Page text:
Last week we traveled to California to spend the Thanksgiving holiday with family. As we loaded the car with luggage, snacks, and movies, I instructed all the children to take their backpacks to their rooms and fill them with activities for the road--books, crayons and paper, small toys, etc. We've been on two other road trips recently, so I felt confident that each child would be able to retrieve appropriate items. Soon the children reemerged with bulging backpacks. We tucked everyone into the car, and set off.
Ben (seven years old) immediately extracted his Nintendo DS from his backpack, and between that and the movies playing in the Suburban's tv/dvd machine, he was content for the first three hours of the drive. Then, as the dark of night crept over us, the car's interior was suddenly illuminated with a soft blue-white glow. My husband glanced at the seat behind me where Ben was sitting, chuckled, and whispered, "Oh--he's holding the moon."
From his backpack Ben had withdrawn the glowing moon that normally hangs on his wall. It's about 15-inches in diameter, concave, and filled with LED lights that illuminate intermittently to resemble the lunar phases.
Using the light of the moon, Ben reached into his backpack again and this time, in true Cat-in-the-Hat fashion, withdrew a full-sized dvd player and assorted cabling, and proceeded to connect his device to the car's existing dvd player--directing me as to the proper hookup of the cables into our vehicle's ceiling-mounted system while he handled the cabling in the back of his own machine. "Why?" I asked him? "Oh, in case the room I stay in doesn't have a dvd player," he said. "But why are we hooking this up to our car right now?" I continued. "Um...I just want to," he answered.
Still in a halo of artificial moonlight, Ben next withdrew a six-inch raw speaker woofer which he had recently extricated from an old karaoke machine. He explained that he needed this for the magnetic properties of the back plate. I asked him why, to which he replied, "Um...I don't know. I just do."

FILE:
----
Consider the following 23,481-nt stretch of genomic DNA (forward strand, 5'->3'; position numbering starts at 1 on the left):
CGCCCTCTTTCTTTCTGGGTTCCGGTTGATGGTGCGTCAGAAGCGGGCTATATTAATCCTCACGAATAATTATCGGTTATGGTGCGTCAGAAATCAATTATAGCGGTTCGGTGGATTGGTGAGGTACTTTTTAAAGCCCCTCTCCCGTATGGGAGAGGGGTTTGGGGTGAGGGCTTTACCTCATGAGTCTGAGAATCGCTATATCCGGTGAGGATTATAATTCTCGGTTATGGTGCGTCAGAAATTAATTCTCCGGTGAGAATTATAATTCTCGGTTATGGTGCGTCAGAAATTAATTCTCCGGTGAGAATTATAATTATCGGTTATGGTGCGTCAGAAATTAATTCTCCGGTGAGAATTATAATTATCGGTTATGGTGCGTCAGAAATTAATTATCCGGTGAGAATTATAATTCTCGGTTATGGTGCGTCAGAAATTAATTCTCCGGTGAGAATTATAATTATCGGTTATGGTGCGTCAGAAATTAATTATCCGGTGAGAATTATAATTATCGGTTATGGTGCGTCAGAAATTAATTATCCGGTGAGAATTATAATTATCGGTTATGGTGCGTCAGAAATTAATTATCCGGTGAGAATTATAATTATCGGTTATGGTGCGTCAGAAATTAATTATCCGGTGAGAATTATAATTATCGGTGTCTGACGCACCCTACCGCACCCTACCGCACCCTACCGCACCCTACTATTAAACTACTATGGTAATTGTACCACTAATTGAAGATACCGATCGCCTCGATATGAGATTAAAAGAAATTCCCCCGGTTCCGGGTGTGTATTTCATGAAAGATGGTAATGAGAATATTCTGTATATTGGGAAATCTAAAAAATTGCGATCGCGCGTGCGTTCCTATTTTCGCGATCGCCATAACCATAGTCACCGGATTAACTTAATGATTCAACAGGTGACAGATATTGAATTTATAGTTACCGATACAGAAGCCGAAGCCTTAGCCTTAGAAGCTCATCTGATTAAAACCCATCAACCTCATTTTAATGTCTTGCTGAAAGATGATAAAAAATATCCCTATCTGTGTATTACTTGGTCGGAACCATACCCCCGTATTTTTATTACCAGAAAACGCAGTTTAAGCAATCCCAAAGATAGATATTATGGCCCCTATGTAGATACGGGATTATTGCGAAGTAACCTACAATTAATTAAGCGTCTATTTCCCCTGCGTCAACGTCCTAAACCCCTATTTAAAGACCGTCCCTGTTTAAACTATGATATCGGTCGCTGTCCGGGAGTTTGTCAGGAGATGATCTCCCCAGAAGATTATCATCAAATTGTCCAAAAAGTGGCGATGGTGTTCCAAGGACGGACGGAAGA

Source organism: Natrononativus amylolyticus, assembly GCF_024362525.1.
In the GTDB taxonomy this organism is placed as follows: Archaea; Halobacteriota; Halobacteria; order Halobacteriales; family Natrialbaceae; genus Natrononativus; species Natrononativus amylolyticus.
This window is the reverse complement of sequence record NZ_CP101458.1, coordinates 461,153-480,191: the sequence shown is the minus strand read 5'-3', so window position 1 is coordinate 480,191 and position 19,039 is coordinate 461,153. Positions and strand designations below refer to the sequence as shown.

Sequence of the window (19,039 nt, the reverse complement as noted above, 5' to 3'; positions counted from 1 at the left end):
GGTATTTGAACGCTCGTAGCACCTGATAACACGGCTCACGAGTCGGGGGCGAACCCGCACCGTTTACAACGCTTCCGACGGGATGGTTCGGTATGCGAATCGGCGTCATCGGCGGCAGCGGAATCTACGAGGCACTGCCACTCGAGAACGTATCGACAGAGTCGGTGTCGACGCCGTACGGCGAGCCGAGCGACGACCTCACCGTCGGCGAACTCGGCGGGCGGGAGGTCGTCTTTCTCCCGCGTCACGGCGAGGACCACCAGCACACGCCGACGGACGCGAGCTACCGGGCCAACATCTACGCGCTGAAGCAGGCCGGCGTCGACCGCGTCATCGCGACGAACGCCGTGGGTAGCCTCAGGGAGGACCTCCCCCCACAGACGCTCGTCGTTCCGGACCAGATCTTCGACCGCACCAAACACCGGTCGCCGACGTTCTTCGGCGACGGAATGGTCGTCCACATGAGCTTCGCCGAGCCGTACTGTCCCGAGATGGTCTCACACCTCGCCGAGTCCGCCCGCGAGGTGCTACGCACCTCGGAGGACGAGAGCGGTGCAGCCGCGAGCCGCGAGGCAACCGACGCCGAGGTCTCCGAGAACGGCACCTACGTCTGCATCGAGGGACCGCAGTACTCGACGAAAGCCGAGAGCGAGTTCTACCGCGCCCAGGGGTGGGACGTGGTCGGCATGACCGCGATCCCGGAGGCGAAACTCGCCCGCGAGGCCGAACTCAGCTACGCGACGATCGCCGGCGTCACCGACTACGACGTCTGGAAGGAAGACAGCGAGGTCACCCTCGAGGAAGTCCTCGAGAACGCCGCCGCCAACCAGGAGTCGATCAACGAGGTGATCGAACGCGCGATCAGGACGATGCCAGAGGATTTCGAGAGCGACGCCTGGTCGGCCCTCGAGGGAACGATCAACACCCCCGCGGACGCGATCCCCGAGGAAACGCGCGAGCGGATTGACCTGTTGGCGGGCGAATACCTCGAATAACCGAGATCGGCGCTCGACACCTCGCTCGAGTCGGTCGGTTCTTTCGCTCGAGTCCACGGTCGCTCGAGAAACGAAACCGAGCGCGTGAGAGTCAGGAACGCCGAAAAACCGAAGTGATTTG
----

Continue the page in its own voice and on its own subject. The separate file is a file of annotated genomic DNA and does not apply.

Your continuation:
My daughter took Ben's backpack to investigate the remainder of its contents. All that remained were a laser-pen and two screwdrivers--a Phillips, and a flat head. "Why did you bring screwdrivers, Ben?" I asked? "Oh...just in case," he replied. A worried curiosity washed over me: Just in case what?
Turns out, those screwdrivers came in handy over the next week as Ben deftly removed all the hat hooks from his cousin's bedroom wall, disassembled a spin-art toy in order to examine the interior spinning mechanisms, and made an internal repair to one of his cousin's light-up vehicles. None of these things were done with permission or supervision, but none surprised us. Ben's favorite Christmas present last year was a carton of used, broken appliances that I picked up from the local thrift store, along with a new bag of tools. And whenever a replacement appliance or toy appears at our home, Ben's first request is that he be given the old one so that he can take it apart and examine the internal mechanisms. His room is littered with little screws, wires, cables, plastic and metal components of varying shapes and sizes...Sometimes I feel like a street performer who gingerly picks her way barefoot over a path of broken glass as I try to get to Ben's bed at night to tuck him in.
As I've reflected on Ben's choice of "good activities" for the trip, it occurs to me that he chose exactly the right things for himself--he brought the tools and supplies that helped him feel like he was in a comfortable, familiar environment. He doesn't love coloring or reading. He loves building and wiring, and figuring out how the world around him works. So he chose to pack things that allowed him to do exactly that.
As for the moon, I'm sure he had practical reasons for bringing it, too. Most likely he was anticipating needing a source of light once night had fallen, but there may have been an element of familiarity tied to it as well.
But I find myself reflecting on his lighting choice a little more philosophically than he might. Sometimes I think that Ben's mind, and his comprehension of things, is as mysterious as the universe itself. And yet, like a galaxy of stars, he brings a unique and gentle light to our lives. In his hands on the night that we drove to California, and in the center of his soul, Ben is holding the moon.